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Adding Hibernate SQL Features into Your Spring Data Repository

For those who have used Hibernate native SQL features before, you will find that it is much more easier to use than JPA's @NamedNativeQuery.

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JPA provides @NamedNativeQuery for you to use native SQL. However, the usage is not so convenient, especially when you need to map multiple entities in your native SQL. You have to define a set of SqlResultSetMapping mapping which is quite error prone.

For those who have used Hibernate native SQL features before, you will find that it is much more easier to use than JPA's @NamedNativeQuery. In recent projects, I am using Spring Data JPA. I have added hibernate native query features to my Spring Data base repostory. You can now perform native query in JPA without SqlResultSetMapping.

1. Add your custom annotation @NativeQueries and @NativeQuery


@Target(ElementType.TYPE)
@Retention(RetentionPolicy.RUNTIME)
public @interface NativeQueries {
 NativeQuery[] queries() default  {};
}


@Retention(RetentionPolicy.RUNTIME)
public @interface NativeQuery {
 String name()  default "";
 String sql()  default "";
}


2. Add the method "queryNatively" in base Spring Data Repository.

If you do not know how to add custom behaviour to your Spring data JPA base repository, please see my previous post for how to customize your Spring data JPA base repository for detail. You can see in previous post that I intentionally expose the repository interface (i.e. the springDataRepositoryInterface property) in the GenericRepositoryImpl. This small tricks enable me to access the annotation in the repository interface easily.


public List queryNatively(String nativeQueryName, LinkedHashMap<String,Class<?>> inEntityClasses, Map inParams ){
 SQLQuery query =  this.createHibernateNativeQuery( nativeQueryName,  inParams );
     //add entities
     if (inEntityClasses!=null) {     
      for (Object key: inEntityClasses.keySet()) {
    String entityClassAlias = key.toString();
    Class<?> entityClass = (Class<?>)inEntityClasses.get(key); 
    query.addEntity(entityClassAlias,entityClass);
         }   
     }

     //add parameter
     if (inParams != null){
      for (Object key: inParams.keySet()) {
    String queryParamName = key.toString();
    Object queryParamValue = inParams.get(key);
    query.setParameter(queryParamName, queryParamValue);
         }
     } 
     return (query!=null)? query.list() : null ;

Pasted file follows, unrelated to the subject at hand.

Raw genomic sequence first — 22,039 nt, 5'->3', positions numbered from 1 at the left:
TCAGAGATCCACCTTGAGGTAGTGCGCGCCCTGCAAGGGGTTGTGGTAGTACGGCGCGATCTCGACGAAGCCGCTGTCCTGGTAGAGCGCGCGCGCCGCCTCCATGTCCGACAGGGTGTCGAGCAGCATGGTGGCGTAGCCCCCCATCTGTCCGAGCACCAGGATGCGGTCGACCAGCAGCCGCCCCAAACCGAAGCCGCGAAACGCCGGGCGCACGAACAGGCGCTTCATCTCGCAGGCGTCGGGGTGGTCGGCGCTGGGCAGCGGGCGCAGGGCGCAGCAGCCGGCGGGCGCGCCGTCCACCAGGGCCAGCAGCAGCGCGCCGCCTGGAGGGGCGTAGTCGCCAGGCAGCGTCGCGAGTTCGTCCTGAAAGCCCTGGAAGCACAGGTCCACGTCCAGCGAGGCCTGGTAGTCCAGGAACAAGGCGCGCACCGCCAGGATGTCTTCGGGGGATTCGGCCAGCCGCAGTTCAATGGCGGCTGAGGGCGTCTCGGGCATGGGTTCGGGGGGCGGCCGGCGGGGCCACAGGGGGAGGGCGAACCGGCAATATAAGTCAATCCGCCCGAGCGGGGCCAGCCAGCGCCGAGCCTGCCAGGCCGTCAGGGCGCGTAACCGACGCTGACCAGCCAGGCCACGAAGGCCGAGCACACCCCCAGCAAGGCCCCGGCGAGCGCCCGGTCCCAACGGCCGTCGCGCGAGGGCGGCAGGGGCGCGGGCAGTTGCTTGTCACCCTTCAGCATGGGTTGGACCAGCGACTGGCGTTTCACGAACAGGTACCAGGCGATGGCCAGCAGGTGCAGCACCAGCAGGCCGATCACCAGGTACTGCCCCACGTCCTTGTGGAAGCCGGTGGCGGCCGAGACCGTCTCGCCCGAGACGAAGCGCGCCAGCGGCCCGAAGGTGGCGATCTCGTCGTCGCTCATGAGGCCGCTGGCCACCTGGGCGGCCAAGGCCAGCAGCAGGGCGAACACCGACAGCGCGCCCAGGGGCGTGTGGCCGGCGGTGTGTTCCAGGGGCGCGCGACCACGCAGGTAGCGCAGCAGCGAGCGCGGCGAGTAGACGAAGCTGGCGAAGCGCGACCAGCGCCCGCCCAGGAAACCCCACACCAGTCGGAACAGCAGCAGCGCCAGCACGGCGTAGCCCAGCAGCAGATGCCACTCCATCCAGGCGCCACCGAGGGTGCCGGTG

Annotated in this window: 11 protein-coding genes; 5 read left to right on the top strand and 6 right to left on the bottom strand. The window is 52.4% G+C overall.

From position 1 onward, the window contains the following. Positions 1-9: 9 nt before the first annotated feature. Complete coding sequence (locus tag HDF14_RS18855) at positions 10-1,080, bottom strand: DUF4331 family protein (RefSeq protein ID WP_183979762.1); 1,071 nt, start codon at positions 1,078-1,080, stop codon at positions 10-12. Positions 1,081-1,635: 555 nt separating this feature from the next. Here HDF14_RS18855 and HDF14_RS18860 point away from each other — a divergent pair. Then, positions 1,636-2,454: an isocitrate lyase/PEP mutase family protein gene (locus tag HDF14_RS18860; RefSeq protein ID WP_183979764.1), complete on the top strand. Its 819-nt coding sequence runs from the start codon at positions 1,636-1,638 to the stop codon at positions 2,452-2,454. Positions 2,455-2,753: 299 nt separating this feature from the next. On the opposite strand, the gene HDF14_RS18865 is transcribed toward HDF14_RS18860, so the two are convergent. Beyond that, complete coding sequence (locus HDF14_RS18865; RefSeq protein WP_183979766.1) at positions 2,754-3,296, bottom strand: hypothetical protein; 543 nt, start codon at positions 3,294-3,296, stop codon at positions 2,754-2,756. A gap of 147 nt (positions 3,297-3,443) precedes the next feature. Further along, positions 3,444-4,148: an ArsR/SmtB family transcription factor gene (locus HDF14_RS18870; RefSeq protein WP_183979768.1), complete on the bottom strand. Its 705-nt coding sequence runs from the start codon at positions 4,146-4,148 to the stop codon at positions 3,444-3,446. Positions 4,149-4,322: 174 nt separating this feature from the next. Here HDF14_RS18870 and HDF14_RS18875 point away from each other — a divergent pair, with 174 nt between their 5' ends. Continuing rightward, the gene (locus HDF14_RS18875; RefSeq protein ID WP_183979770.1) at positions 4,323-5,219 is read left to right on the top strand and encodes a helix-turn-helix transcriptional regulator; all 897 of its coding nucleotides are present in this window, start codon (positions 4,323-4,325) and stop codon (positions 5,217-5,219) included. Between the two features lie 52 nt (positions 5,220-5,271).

}


  private SQLQuery createHibernateNativeQuery (String nativeQueryName, Map inParams ){
     if (GenericRepository.class.isAssignableFrom(getSpringDataRepositoryInterface())) {

      Annotation nativeQueryAnn = getSpringDataRepositoryInterface().getAnnotation(NativeQueries.class);
      if(nativeQueryAnn != null){
       NativeQueries nativeQueries = (NativeQueries)nativeQueryAnn;
       NativeQuery[] queries  = nativeQueries.queries();
    for (NativeQuery sqlquery : queries) {

     if (StringUtils.equals(nativeQueryName, sqlquery.name())) {
      String sql  = sqlquery.sql();

      Session hiernateSess = em.unwrap(Session.class);
         SQLQuery query = hiernateSess.createSQLQuery(sql);

         //add parameter
         if (inParams != null){
          for (Object key: inParams.keySet()) {
        String queryParamName = key.toString();
        Object queryParamValue = inParams.get(key);
        query.setParameter(queryParamName, queryParamValue);
             }
         } 

         return query;
     }   
    }
      }

     }
     return null;
  }



3. Example Usage

In your repositry interface, define which native SQL queries you want to use through your @NativeQueries and @NativeQuery annotation. The usage is just similar to calling hibernate native query features. You could just see the hibernate alias and property references.



@NativeQueries (
 queries = {
   @NativeQuery(name="query1",
         sql="SELECT {cat.*}, {mother.*}  FROM CATS c, CATS m WHERE c.MOTHER_ID = c.ID and c.name =  :catName "),
   @NativeQuery(name="query2",
         sql="SELECT {cat.*} FROM CATS where c.ID =  :catName")      
 }
)
public interface CatRepository extends GenericRepository<Cat, Long> {
}


In your service or business class that inject your repository, you could just simply call the queryNatively() method to perform native SQL query.

@Service
public class CatService {

 @Inject
 private CatRepository catRepository;

 public List<Cat> searchCat( String catName) {

  List<Cat> catList;

  // Add entity mapping for your query
  HashMap<String, Object> inParams = new HashMap<String, Object>();
  inParams.put("catName", "Felix");


  // Prepare parameters for your native sql
  LinkedHashMap<String, Object> entityMap = new LinkedHashMap<String, Object>();
  entityMap.put("cat", Cat.class);
  entityMap.put("mother",Mother.class);



  catList = catRepository.queryNatively(
    "query1", "",entityParam);

  return catList;
 }
}

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Topics:
java,sql,frameworks,hibernate,persistence,spring

Published at DZone with permission of Boris Lam, DZone MVB. See the original article here.

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